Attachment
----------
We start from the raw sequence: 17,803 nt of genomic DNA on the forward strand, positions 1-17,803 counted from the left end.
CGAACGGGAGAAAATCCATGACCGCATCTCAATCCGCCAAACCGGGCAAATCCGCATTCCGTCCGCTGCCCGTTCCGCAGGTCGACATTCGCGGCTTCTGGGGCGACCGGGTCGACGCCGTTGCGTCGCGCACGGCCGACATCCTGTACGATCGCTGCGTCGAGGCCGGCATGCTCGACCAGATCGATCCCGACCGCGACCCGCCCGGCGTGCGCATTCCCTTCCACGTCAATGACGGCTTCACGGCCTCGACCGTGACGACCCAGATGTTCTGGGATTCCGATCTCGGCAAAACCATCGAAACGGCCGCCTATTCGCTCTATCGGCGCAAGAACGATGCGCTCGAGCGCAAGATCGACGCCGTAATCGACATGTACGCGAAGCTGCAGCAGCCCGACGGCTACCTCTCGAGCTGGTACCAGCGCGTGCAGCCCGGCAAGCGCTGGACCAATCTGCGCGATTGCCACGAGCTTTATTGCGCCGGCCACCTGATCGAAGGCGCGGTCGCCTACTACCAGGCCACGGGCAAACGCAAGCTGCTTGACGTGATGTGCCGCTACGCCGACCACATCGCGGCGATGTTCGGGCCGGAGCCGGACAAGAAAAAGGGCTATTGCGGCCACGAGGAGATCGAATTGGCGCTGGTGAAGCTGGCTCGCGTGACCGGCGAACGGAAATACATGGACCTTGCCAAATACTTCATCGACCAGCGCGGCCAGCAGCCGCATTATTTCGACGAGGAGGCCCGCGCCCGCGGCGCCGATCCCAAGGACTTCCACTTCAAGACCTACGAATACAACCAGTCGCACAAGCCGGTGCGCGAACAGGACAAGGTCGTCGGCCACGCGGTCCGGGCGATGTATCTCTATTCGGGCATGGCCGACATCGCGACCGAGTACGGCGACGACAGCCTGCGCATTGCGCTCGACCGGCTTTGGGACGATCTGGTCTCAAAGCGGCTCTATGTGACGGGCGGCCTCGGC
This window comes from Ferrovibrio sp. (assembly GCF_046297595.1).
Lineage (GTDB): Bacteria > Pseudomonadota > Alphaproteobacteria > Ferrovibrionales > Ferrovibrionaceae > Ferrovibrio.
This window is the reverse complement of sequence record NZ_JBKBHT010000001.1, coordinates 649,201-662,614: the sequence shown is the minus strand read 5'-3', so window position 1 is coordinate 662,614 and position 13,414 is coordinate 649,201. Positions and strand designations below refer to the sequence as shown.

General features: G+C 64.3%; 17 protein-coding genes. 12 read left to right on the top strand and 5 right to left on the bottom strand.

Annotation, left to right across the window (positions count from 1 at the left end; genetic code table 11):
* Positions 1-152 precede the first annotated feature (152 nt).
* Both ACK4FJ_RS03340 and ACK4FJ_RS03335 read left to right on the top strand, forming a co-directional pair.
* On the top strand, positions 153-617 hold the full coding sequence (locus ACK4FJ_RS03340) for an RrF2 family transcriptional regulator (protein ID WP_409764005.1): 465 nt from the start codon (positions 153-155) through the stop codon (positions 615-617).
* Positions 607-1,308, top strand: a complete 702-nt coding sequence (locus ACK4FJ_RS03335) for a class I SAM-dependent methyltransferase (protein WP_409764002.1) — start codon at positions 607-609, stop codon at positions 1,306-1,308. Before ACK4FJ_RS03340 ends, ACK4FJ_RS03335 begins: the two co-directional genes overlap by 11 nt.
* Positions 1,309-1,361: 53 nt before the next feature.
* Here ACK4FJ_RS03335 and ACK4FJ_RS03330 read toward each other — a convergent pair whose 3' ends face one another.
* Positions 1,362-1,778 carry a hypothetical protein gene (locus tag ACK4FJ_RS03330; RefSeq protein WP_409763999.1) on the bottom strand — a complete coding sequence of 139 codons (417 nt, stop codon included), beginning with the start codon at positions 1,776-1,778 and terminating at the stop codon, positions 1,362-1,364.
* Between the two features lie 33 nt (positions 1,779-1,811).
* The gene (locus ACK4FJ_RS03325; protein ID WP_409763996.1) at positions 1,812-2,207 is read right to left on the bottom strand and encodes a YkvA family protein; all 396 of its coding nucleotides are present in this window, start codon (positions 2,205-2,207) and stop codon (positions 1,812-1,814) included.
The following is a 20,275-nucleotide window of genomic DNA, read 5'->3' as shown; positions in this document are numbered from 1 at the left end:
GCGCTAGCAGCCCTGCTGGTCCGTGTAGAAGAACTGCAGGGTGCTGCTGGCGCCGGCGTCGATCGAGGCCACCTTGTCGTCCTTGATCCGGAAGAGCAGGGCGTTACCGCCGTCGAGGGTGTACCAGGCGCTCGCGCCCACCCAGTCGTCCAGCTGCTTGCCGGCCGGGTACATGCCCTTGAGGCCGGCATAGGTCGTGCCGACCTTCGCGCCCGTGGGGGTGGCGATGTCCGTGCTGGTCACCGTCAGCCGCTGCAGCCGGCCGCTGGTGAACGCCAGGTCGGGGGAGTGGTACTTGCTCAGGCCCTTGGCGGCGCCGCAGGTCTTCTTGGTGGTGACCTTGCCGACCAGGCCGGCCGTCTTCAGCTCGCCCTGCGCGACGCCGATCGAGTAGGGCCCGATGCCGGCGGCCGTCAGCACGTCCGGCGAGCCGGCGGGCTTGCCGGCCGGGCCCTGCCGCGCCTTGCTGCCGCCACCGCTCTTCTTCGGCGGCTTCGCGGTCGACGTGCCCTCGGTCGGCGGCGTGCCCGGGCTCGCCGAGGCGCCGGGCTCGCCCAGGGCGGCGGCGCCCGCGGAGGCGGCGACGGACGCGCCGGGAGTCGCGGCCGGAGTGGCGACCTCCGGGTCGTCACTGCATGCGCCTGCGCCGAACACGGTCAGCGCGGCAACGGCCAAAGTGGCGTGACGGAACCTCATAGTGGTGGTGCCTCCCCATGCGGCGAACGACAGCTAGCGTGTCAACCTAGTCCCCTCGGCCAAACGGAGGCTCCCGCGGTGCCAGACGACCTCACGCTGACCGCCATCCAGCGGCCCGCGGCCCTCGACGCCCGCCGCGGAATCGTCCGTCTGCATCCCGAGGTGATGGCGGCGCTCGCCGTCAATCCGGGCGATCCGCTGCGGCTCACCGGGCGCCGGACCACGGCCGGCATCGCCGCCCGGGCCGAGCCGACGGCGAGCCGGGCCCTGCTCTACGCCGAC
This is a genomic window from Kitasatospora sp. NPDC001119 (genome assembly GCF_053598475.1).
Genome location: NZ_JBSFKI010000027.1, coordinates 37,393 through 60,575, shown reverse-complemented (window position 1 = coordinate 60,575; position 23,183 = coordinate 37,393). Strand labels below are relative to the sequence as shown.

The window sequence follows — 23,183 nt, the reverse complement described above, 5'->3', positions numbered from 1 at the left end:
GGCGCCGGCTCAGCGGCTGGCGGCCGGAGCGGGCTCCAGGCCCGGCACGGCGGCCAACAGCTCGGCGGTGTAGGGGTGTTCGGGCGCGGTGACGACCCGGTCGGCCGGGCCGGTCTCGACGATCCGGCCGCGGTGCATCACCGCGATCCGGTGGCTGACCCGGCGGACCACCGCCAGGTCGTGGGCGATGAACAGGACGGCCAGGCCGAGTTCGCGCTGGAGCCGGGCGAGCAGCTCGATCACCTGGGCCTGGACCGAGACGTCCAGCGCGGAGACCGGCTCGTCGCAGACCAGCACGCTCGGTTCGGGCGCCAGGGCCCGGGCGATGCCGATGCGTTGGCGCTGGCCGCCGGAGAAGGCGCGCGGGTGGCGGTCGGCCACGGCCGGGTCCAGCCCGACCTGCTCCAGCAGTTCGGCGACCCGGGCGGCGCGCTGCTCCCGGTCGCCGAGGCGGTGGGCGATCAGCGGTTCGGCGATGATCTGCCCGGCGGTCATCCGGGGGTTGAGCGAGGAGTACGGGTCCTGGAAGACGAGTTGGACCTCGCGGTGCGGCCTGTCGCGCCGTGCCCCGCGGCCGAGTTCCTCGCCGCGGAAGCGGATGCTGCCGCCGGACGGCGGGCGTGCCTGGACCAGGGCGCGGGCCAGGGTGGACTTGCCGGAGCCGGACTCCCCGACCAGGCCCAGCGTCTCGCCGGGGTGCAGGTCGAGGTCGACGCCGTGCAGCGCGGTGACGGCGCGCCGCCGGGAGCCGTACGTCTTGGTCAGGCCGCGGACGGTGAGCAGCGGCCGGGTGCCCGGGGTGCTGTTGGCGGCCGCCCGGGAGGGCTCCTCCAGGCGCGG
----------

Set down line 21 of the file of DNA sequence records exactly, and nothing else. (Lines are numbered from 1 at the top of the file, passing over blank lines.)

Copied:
The window sequence follows — 23,183 nt, the reverse complement described above, 5'->3', positions numbered from 1 at the left end: